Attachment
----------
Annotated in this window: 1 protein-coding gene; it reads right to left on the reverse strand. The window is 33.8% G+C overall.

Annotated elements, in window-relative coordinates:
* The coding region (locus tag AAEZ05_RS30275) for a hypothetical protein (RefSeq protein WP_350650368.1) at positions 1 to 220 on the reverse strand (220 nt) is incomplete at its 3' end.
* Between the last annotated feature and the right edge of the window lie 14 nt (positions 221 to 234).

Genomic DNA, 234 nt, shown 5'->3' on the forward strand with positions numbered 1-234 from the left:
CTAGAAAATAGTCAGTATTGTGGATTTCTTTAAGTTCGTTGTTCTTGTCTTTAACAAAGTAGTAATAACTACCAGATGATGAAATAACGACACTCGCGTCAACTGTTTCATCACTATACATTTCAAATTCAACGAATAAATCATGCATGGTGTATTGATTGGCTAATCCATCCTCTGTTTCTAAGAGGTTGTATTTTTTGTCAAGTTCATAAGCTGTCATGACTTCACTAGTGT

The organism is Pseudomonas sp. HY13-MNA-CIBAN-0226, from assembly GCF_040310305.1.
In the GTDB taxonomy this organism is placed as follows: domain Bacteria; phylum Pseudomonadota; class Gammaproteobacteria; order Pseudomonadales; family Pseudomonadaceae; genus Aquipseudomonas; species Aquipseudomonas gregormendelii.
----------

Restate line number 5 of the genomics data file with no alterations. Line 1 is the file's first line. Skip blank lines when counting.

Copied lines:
Genomic DNA, 234 nt, shown 5'->3' on the forward strand with positions numbered 1-234 from the left: